For all intents and purposes, the move from dial-up to broadband by the masses is complete. Sure there are still large numbers of dial up subscribers who have not made the move, but there are now more people who access the Internet via broadband than via dial-up. The remaining dial-up stragglers will either move to broadband eventually or never at all because they don’t feel a need to. The next major Internet transition will be the move to wireless broadband. Adding mobility and portability to the broadband experience is a compelling proposition. One that most subscribers will find enticing enough to join the wireless broadband movement. Service providers that can offer a true broadband experience wirelessly will gain competitive advantage. The future looks bright for companies like , , and winners of the upcoming 700 Mhz spectrum auction.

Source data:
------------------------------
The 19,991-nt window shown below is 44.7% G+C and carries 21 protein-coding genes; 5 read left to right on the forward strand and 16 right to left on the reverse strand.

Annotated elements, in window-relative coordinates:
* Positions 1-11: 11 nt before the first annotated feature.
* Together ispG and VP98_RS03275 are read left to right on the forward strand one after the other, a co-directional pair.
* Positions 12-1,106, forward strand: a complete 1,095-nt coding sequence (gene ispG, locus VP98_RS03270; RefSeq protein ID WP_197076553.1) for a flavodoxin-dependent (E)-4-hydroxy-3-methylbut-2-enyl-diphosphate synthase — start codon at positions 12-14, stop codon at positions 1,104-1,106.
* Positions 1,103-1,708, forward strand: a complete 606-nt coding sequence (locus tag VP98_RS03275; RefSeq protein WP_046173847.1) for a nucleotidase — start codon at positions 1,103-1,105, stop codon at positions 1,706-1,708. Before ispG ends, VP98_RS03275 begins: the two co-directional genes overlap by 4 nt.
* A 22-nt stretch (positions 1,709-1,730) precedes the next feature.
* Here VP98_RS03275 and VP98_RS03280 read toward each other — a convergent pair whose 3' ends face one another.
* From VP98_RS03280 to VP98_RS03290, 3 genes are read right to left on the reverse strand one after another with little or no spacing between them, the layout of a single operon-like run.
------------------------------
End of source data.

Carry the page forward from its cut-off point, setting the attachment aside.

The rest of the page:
There are implications for wireline broadband providers. A significant number of subscribers will take one of two paths with their wireless broadband future. They will either abandon their wireline only broadband provider entirely, or migrate to a broadband provider that adds a portability/mobility experience to their wireline service. Does this mean will be the next ? They are the leading wireline broadband carrier with millions of subscriptions and enjoying the limelight of being market leader. They enjoy many accolades from analysts, the press, and Wall Street. Sound familiar? Will they get caught in a wireless broadband transition, much the same way AOL got caught in a dial-up to broadband transition? Maybe, maybe not. If they aren’t already, they would be wise to begin executing a broadband wireless strategy. Subscribers will soon demand a robust broadband mobility/portability experience which either complements or replaces their wireline broadband service. Comcast and companies like them will not be able to rest on their wireline broadband laurels alone. Perhaps a Comcast/Clearwire alliance or merger is on the horizon. Initial impressions of , the cable/Sprint joint venture, does not lend itself to a robust broadband wireless solution. Maybe Sprint and their cable partners have something up their sleeve, and will extend this partnership to Sprint’s WiMAX strategy. Whatever the eventuality, wireline broadband carriers will need a broadband wireless strategy, or they will find themselves trying to reinvent their business model mid-stride, much the same way AOL is doing today.


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